Hey! It’s Easter tomorrow! Which means I’m spending most of the day in the kitchen today, getting ready for our big family feast. I even skipped out on my run this morning, which no doubt will eat at me throughout the day, but I needed the time.
Also, the sleep.
So I meant to tell you this last week because, um, you probably could’ve used it, but here.
DON’T BOIL YOUR EGGS ANYMORE. BAKE THEM.
I know, that sounds odd. But here’s what I did. And this is not even something that I pioneered; it was brought to my attention by my husband’s hero, Alton Brown. See, little known fact about my husband: before he decided to major in Acting and Directing, he planned to be a chemist. I know; he’s incredibly complex. So while he’s not much for fancy cooking, he’s a HUGE fan of anything Alton Brown. (Also another reason: Alton Brown’s show was filmed in Atlanta, where my husband worked in technical theatre for years, so he sees something he knows on EVERY show.)
Alton Brown recommends BAKING your eggs to achieve hard-boiled-ed-ness. I’m sure he has some scientific reason for it, but mine boils down to (HAR HAR) the fact that I cannot keep my eyes on boiling stuff. Inevitably, I will become entrenched in some deep cleaning behind my washer or a really good episode of Real Houseives of Insert Locale Here and BLAM! I have eggs that are catching fire in my kitchen. Seriously. My life is hard.
So baking them was right up my alley. And it really was simple!
You can do this with as many or as few eggs as you like. I’ve done it twice now, both times with whatever batch of eggs I had in my fridge that were on the verge of my husband determining them “too old”, and it’s worked with four, six, or twelve. There’s no saying you couldn’t do several dozen at a time.
Quick and dirty:
- Preheat your oven to 325°.
- Once it’s heated, line your eggs directly on your oven racks.
- Let them bake for 25-30 minutes.
- Remove them (carefully! I used silicone-coated tongs) from the oven.
- Place them in an ice bath for 10 minutes.
The questions I always get:
Directly on your oven racks? Yes. I know. I doubted at first that this would work. And if you’re OCD, like me, you can test out the size of your eggs before you preheat your oven. But of the many eggs I’ve baked, they have 100% fit perfectly in-between the “ribs” of your oven rack. See the picture for proof.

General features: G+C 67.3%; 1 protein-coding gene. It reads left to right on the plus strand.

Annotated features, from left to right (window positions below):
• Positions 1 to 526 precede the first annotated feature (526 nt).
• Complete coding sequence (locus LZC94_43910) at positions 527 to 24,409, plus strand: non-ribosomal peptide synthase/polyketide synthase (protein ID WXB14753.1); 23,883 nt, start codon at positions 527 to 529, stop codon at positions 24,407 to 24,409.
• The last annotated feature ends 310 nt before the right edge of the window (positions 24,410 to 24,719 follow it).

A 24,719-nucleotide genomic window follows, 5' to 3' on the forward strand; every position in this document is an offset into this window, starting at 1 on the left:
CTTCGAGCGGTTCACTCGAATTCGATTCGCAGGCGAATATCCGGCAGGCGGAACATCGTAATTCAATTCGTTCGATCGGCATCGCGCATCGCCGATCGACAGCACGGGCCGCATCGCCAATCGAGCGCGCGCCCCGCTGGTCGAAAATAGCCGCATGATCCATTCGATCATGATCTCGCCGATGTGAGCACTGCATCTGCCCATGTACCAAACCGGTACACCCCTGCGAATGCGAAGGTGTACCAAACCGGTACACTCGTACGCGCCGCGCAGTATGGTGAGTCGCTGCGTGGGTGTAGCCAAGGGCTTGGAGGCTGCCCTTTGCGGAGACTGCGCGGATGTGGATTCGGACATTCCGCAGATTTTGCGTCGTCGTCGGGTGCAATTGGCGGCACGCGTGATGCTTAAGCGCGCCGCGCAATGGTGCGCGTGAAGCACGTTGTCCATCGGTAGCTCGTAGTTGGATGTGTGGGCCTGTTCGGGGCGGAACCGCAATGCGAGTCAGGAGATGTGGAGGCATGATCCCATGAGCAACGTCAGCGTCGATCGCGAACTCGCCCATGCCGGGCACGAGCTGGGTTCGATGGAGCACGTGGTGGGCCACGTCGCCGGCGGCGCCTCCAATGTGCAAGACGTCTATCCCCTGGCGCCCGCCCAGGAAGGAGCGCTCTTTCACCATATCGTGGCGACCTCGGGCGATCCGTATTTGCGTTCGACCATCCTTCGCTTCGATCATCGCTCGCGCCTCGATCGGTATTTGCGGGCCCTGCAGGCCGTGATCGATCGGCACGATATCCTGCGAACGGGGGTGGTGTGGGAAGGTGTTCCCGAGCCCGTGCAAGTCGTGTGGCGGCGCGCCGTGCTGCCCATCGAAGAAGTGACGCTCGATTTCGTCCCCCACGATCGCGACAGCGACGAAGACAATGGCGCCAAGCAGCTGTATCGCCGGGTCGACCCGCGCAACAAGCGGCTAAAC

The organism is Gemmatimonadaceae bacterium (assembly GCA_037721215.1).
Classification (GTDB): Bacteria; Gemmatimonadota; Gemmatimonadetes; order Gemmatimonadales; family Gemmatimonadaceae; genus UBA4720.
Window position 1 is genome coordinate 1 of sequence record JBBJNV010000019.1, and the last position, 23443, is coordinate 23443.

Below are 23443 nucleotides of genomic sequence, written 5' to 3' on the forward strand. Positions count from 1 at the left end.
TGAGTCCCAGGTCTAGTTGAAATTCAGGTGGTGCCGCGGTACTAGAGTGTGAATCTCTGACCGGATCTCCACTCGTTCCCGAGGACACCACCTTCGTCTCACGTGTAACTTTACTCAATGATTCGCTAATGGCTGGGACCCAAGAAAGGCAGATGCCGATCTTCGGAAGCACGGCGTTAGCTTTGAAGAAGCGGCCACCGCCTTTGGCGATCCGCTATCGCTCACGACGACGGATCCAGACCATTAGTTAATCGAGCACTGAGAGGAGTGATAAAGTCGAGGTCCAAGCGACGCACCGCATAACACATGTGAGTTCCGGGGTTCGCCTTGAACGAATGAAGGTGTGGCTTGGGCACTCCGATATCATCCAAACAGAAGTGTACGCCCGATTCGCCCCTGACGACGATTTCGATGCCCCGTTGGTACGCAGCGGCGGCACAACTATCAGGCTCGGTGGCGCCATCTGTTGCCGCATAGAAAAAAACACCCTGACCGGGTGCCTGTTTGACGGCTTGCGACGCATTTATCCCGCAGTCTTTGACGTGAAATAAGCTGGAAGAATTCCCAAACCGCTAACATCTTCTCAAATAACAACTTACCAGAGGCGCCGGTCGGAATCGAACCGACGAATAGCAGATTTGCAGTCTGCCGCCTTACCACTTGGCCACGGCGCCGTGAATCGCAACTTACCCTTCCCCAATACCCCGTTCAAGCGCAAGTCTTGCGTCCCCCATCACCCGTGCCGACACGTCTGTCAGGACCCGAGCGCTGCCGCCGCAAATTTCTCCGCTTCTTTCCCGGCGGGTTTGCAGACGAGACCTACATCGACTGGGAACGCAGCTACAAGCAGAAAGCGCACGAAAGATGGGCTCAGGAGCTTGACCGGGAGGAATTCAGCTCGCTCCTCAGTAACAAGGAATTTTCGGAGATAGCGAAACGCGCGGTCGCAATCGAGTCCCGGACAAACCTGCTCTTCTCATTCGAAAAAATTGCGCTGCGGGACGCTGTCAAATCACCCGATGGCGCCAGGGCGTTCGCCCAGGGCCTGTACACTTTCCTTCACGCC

What about if they break? Look, anything could happen, so I’m not going to stand here and guarantee that nothing will. But I will say that of all the baking I’ve done, I’ve never had a single egg break or spill. However, see above OCD comment, and I almost always put a baking sheet in there on the rack below the eggs. JUST IN CASE. COMPLETELY PROVEN UNNECESSARY SO FAR.
What are these brown spots? I don’t know, but some eggs develop brown spots on the shells as they cook. Based on my scientific observations, they’re sometimes related to the spots where the shells come into direct contact with the tines. But it doesn’t effect the flavor or the eggs nor is it unsafe.
How well do they peel? So, that is the ONE downside I’ve found to this method. I’m not a person who’s ever had an issue peeling eggs, but these have proven kind of difficult. My hint: take them directly from the 10 minute ice bath and peel them under running, cool/cold water. The water gets into the shell and kind of loosens it up. But even with that hint, I was kind of bummed with how these were not easy-peel eggs.
So before you go trying to boil two dozen eggs for a PAAS vinegar bath, might want to give this method a try so that you have half an hour back in your day!